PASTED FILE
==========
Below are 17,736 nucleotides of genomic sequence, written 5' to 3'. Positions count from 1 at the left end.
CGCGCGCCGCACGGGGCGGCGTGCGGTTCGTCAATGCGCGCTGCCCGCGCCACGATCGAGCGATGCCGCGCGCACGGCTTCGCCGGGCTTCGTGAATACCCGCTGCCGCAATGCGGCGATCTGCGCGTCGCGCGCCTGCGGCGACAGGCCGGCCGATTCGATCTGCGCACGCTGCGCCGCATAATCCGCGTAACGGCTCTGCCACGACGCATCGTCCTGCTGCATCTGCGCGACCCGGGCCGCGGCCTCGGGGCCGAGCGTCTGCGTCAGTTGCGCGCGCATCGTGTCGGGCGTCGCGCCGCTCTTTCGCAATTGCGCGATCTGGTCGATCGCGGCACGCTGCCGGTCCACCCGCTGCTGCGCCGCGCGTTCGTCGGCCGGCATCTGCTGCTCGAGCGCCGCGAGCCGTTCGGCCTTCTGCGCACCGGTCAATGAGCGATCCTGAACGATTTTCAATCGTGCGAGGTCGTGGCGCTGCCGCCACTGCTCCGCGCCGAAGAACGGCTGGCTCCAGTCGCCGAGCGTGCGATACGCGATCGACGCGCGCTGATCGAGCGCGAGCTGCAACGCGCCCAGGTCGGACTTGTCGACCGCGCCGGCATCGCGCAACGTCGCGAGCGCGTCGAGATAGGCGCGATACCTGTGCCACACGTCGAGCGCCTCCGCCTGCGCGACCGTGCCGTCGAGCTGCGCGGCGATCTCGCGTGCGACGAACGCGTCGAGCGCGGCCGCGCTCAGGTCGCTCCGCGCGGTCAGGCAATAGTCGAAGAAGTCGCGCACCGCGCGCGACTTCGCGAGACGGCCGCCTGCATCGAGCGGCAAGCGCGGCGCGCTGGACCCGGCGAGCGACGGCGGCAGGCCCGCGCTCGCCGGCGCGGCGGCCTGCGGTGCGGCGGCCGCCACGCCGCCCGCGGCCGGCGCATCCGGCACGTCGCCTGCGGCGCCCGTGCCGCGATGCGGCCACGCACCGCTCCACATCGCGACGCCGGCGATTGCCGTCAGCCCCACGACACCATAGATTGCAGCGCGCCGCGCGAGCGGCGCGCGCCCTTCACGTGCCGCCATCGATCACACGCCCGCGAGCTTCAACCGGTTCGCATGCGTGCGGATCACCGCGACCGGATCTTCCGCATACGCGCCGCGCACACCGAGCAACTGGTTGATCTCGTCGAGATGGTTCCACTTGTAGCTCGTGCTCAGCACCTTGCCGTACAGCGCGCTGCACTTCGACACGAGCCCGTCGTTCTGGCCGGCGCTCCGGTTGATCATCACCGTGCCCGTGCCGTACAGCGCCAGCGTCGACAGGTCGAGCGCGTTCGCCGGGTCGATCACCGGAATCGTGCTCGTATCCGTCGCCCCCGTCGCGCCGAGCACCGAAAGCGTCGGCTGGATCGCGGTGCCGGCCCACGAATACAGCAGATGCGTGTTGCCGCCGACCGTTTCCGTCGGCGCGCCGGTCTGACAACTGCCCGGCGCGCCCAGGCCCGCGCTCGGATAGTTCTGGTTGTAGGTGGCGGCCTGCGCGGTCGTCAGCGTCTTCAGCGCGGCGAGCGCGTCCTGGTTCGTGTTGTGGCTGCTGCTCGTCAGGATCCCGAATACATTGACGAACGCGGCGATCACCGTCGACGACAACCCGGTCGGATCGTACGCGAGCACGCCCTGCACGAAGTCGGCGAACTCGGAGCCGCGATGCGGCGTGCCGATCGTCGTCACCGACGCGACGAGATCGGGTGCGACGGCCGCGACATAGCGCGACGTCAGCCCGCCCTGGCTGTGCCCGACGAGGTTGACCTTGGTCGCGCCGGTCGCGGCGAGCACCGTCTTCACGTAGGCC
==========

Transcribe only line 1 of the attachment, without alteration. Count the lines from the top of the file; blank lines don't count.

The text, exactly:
Below are 17,736 nucleotides of genomic sequence, written 5' to 3'. Positions count from 1 at the left end.